Early explorers boldly left the comforts of their homeland to learn the languages and traditions of other cultures. Due to their dedication, these self-taught bilinguals were able to bridge cultures and share values between human beings and become a multilingual biologist who connects human and animal realms. different communities. In the same way, | want to take risks in learning to communicate with other species beyond human beings and become a multilingual biologist who connects human and animal realms. | wish to venture into the animal kingdom and become a pioneer in mastering and sharing nature's occult dialects with our species. When we finally learn to comprehend and harmonize with nature, we humans might become more humane.

Sandra
State: Massachusetts, USA

High School: Public school, 306 students in graduating class

Ethnicity: Asian

Gender: Female

GPA: 395 out of 4.0 SAT / ACT: n/a

SAT Subject Tests Taken: n/a

Extracurriculars: Model United Nations president, Working to Help the Homeless president, Belmontian (community service club) secretary, Speech and Debate founder and president

Awards: AP National Scholar, Belmont High School Book Award, Belmont Latin Book Award, high honor roll

Major: Psychology
“Ut Italiam laeti Latiumque petamus"

"Sandra, would you mind reading the next few lines and translating them for us?"

The professor glanced at me, a kind glimmer in his bespectacled eyes. | gulped. | was in a classroom of eighteen, five of whom were high school Latin teachers. And | was supposed to recite and translate Livy's Ab Urbe condita — with elisions!
After fumbling through a few words and mistaking a verb for a noun, | finished the first sentence. | skimmed the second line, looking for the main verb. Singular. | searched for a singular noun and pieced the two together. Then, | noticed an.
accusative and added it as a direct object. As I continued, a burst of exhilaration shot through my body. My eyes darted across the page, finding a verb, a noun, and objects. | reached the end of the passage and grinned, relief pulsing in my veins.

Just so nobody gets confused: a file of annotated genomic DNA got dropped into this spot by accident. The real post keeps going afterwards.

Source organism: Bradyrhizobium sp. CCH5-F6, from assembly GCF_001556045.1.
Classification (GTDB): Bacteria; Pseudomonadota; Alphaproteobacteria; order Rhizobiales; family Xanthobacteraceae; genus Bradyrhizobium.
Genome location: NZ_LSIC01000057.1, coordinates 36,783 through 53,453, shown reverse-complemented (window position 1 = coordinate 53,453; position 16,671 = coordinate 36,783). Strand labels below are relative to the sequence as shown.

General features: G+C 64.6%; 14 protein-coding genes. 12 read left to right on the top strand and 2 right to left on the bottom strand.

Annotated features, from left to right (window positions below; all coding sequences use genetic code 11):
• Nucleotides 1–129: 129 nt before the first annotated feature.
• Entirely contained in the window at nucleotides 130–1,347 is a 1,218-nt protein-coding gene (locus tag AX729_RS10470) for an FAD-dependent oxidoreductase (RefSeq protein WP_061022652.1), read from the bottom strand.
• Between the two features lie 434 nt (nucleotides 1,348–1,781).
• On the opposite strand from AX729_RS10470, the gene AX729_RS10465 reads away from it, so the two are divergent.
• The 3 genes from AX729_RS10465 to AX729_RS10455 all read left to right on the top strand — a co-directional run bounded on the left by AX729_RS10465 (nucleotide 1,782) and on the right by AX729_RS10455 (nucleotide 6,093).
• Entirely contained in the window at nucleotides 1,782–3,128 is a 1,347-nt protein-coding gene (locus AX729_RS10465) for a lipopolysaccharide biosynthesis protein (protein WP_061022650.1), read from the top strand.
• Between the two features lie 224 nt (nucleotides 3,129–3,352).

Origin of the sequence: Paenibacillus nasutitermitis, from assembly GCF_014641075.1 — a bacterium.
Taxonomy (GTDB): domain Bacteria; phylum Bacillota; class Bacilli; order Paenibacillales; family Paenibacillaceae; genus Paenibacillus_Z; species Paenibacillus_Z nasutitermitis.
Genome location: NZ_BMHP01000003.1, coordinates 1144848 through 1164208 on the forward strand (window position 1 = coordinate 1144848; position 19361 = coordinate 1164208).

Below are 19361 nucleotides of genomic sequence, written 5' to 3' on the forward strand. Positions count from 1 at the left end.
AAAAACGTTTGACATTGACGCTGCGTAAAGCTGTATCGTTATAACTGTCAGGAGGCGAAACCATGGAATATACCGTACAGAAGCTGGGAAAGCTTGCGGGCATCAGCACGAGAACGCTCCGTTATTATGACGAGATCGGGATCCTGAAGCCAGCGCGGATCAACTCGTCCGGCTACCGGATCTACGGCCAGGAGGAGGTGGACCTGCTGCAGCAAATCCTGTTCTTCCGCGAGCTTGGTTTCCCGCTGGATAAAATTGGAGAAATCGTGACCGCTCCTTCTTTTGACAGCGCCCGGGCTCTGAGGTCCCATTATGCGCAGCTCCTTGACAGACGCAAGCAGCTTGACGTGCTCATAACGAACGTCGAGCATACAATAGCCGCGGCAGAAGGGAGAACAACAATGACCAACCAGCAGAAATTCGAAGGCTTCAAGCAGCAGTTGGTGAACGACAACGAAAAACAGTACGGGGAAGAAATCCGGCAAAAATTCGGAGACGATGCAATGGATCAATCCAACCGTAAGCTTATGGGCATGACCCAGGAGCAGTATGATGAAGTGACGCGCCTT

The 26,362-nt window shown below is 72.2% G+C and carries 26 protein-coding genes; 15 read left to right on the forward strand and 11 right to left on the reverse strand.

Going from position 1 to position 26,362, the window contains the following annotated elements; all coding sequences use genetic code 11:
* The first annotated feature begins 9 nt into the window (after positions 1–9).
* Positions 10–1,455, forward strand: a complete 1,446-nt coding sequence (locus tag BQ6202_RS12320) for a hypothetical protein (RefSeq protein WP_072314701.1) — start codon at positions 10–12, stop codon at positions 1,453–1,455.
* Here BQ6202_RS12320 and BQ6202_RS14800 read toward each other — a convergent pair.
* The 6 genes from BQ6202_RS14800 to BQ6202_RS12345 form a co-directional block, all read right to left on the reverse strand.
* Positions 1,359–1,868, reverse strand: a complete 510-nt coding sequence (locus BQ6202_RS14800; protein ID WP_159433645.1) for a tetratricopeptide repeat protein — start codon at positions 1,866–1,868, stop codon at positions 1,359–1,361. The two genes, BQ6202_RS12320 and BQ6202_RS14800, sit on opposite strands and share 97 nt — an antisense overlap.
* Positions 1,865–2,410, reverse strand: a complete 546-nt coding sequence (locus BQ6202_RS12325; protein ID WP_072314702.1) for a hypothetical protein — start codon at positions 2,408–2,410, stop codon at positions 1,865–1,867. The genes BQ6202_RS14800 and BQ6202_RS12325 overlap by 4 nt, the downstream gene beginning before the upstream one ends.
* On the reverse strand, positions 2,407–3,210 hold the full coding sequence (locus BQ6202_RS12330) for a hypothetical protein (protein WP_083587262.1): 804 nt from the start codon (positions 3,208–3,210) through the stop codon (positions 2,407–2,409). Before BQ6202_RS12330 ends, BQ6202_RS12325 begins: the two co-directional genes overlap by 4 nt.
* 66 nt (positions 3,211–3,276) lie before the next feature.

"Very good!" The professor beamed at me before selecting his next victim.

A few months ago, | never would have imagined myself sitting in Harvard's Boylston Hall this summer for six hours a week, cherishing the ancient literature of Rome. Even though the professor decided | was eligible for the course despite not
taking the prerequisite, | was still nervous. | worked hard in the class, and it reminded me just how much | love the language.

Translating has always given me great pleasure and great pain. itis much like completing a jigsaw puzzle. Next, | look for phrases that connect the entire clause does this adjective match this noun? Does this puzzle piece have the right shape? The middle of the sentence is the trickiest, full of convoluted dependent clauses, pieces colored ambiguously and with curves and edges on all four sides. l am sometimes tangled in the syntax, one of the worst feelings in the world. After analyzing every word, | try to rearrange the pieces so they fit together. When they finally do, I am filled with a satisfaction like no other. Translating forces me to rattle my brain, looking for grammatical rules hidden in my mind's nooks and crannies. It pushes my intellectual boundaries. No other language is as precise, using inflection to express gender, number, and case in just one word. When | pull apart a sentence, | am simultaneously divulging the secrets of an ancient civilization. Renowned scholars are telling the stories of their time through these words! No other language is as meticulous. Every line follows the same meter and the arrangement of every word Is with a purpose. The story of Pyramus and Thisbe includes a sentence where the word "wall" is places between the words "Pyramus" and "Thisbe" to visually show the lovers’ separation. Translating is like life itself; the words are not in logical order. One cannot expect the subject of a sentence to appear at the beginning of a clause, just like one cannot plan the chronology of life. Like the delayed verb, we do not always know what is happening in our lives; we just know it is happening,

When translating we notice the nouns, the adjectives, and the conjunctions just like we see the people, senses, and connections of our lives. However, we often do not know what we are doing and ask ourselves the age-old question: Why are we